Review by Punam Zutshi
October 15, 2013


Inbetweeners; In the shadows in Tokyo and Delhi
Ishan Tankha

The Japan Foundation, New Delhi

September 24-October 26, 2013.

The show INBETWEENERS. In the shadows in Tokyo and Delhi on display at the Japan Foundation till October 26th is at its heart, a remarkable oeuvre in the making.  

One starts with a degree of unease. A quality of jaggedness: Occasionally dingy black and white and exotic colour, Japan, India… raising the question if there is not a need for greater curatorial effort  here,which gives way to the persistence of images that capture the so called ‘common’, even the commonplace. 

So I undertake an experiment:  first of all I frame away the punky or mangaesque Japanese birdwomen of an uncertain paradise,that  if they belong to Tokyo certainly emerge from the shadows in a spectacular way. They do however serve as a foil that brings into bold relief, what is at the heart of his work.  

I am no photographer but know the big and bigger names who photograph India’s towns and villages, even look at the underbelly of the town. Tankha’s  photographs here bear little in resemblance to the impressive, dramatic, eye catching, elevating frames or narratives of urban space. So are they mere reportage? More on that last thought later. 

In Tankha’s work black and white becomes the colour of the everyday captured without a hint of aestheticisation, an an-aesthetic look which is about the drift, the numbness , the banal, the down at heel framed  to  erase  the photographer's ego. 

This is a way of seeing, of capturing the ordinary, the real not even as reportage, but as a project of perception of what we unseeingly see in the world around us. Or take for granted as part of the non spectacular part of our lives . 

No attempt is undertaken to render the familiar unfamiliar here. 

The photo is a slice of life, frameless apparently, extending outwards as it were. 

The man against the shutters is not posing or making a statement or being made to say something unique...he is the visual representation of a facelessness that is part of the urban space.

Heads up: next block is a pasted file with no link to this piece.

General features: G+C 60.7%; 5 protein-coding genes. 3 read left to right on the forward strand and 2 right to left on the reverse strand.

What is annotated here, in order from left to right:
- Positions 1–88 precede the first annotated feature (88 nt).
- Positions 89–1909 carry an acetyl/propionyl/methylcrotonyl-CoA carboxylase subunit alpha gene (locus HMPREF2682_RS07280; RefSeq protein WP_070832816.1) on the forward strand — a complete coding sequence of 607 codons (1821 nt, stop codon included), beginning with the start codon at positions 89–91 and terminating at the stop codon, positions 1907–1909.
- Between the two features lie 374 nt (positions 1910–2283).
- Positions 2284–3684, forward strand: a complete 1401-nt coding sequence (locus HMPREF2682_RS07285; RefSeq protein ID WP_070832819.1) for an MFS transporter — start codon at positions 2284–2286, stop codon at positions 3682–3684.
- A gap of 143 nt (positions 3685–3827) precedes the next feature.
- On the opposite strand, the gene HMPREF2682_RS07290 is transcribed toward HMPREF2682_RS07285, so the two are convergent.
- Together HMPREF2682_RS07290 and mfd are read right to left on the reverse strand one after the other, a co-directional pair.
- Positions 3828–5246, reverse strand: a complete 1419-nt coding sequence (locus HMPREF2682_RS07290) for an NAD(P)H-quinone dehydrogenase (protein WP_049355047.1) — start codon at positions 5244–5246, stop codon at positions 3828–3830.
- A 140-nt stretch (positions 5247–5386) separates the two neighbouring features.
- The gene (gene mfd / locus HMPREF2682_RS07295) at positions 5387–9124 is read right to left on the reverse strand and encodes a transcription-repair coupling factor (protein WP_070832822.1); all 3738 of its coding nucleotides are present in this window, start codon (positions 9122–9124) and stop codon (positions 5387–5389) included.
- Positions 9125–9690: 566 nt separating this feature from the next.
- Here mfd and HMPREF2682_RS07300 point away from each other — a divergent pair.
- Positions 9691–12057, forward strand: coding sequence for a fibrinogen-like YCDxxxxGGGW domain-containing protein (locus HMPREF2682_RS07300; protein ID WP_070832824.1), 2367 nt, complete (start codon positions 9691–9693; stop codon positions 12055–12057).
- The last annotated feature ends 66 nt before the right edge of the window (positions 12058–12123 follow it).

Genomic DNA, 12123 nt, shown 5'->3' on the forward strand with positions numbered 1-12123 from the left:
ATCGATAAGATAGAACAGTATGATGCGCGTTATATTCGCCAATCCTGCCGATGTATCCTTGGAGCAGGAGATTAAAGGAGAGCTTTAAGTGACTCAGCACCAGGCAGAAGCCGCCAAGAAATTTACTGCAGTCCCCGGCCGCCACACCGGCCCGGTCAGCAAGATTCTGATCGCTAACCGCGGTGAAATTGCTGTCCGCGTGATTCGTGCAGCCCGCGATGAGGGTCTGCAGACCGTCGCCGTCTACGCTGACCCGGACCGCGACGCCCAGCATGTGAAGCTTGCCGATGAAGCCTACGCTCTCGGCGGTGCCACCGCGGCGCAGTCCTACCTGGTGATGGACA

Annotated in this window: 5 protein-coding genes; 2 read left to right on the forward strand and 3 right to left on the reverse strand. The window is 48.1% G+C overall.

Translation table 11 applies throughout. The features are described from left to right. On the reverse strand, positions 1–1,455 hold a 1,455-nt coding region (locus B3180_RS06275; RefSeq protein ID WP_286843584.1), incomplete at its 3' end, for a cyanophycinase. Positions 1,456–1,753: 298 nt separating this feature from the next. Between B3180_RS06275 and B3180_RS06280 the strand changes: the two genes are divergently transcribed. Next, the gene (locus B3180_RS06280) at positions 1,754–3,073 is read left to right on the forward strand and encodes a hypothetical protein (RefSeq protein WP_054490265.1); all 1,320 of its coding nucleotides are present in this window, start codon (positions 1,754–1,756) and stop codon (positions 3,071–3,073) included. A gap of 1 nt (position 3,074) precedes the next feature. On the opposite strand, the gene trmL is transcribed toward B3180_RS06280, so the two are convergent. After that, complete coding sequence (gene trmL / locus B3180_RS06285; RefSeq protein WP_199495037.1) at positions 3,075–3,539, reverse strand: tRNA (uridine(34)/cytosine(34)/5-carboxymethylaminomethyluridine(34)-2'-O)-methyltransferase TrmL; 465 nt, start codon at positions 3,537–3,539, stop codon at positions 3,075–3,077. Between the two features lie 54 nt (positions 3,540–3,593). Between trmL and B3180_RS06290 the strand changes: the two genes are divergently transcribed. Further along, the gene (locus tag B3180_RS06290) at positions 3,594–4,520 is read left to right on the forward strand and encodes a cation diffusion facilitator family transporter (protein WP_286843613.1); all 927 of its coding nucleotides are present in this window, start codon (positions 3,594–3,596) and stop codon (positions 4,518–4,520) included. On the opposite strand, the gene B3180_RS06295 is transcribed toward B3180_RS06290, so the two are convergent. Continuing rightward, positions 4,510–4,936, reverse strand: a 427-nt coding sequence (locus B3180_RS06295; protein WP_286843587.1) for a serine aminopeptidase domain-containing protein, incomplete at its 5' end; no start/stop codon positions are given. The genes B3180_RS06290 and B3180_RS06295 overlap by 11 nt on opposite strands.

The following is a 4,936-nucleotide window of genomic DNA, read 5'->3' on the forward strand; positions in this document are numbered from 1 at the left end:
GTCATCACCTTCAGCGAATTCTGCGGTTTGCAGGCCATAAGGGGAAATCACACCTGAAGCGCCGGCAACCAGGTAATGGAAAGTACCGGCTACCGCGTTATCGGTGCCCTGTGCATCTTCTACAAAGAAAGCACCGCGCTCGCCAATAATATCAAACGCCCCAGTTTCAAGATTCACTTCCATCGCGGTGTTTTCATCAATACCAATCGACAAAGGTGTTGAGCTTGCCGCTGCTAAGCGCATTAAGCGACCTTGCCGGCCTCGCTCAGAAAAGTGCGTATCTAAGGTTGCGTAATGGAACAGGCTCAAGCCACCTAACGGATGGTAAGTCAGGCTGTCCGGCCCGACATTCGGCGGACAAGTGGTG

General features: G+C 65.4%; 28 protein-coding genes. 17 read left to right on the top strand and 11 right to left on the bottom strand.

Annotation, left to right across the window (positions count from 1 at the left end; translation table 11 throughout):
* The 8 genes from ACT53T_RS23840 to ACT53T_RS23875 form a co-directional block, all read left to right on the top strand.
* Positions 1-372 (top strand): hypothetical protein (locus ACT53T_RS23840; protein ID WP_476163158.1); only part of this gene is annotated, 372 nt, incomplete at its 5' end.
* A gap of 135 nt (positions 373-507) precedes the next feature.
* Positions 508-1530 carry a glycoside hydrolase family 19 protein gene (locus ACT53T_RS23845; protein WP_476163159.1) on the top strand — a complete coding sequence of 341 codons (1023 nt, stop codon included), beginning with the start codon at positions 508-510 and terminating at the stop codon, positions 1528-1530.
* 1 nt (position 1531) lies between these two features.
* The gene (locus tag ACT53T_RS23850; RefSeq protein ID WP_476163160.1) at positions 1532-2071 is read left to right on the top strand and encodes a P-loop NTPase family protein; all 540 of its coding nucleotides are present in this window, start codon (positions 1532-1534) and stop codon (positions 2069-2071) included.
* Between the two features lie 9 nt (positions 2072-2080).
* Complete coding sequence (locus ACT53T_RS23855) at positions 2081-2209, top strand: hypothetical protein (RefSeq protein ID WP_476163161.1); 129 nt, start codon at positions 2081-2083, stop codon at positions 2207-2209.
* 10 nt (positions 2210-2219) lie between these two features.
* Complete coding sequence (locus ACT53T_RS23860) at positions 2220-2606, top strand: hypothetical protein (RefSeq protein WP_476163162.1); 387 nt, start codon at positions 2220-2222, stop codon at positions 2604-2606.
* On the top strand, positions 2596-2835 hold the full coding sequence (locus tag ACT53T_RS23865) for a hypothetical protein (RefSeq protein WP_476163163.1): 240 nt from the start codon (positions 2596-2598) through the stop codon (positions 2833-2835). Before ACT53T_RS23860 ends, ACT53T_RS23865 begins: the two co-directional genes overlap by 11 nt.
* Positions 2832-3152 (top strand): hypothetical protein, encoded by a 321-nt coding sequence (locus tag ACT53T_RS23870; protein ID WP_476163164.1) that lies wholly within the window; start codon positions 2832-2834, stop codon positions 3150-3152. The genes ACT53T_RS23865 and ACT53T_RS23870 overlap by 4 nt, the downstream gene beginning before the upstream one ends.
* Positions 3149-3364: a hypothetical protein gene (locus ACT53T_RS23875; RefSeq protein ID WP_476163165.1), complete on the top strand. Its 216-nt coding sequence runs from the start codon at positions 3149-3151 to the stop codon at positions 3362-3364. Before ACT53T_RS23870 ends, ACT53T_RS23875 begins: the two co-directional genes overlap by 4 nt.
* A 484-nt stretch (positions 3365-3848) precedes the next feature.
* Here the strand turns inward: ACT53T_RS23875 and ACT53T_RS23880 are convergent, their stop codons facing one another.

Tankha being a photojournalist as the handout says, seems to bring to his way of looking the discipline of a journalist but this time of the non spectacular, the world outside headline news. 

There are views from the tops of trees, there are built spaces, there is the ubiquitous spill and trickle of dirty water or urine headed towards us that we must negotiate... the beginnings of ‘keechad’, slush, which define public spaces.  

In the Japanese series of course the man slouching over his drink is ineffably alone and inaccessible.  

There is a large frame with paintings of balloon and men who could be painted and photographed who become part of the backdrop, dyed in its very tones and hues. 

The people do not tell their stories, they hold them within. 

Is there alienation, a blanking out of emotion and expressiveness in the subject or the photographer ? Or is it that the photographer tries to catch the outsiderness of a world that we are also insiders in? 

And now for the surprise: That  resort of all prayers for information since I had not seen Tankha’s professional work earlier – google provides a whole host of answers to questions I had not asked to begin with! And here I see that the professional photography that Tankha has undertaken for Tehelka and Open magazine and so on, not missing out the ‘fun’ or shall I say charming wedding photography that he has undertaken with another fellow photographer, show him to be quite the consummate craftsman and storyteller. Here the pictures, which Tankha takes are gripping, poignant, expressive, charming…following the norm of the aesthetic and expressive that is the basic requirement of his trade. 

One recognises a fresh, that here what we are viewing is an artistic experiment in search of a way of seeing with the accompanying uncertainty. An exercise in attending to the unattended to, that we have learned to frame outeffortlessly from our perceptual world. The photographs are at one with the world that Tankha experiences and attempts to give voice and image to. 

Does Tankha arrive at this way of seeing as a conscious and articulated act? No, I think that he is able to translate into photographic practice his experiences in the inbetweenness, the limbo, the shadows of two cities, his very technique and style arising from and subordinate to his perception of what constitutes these spaces.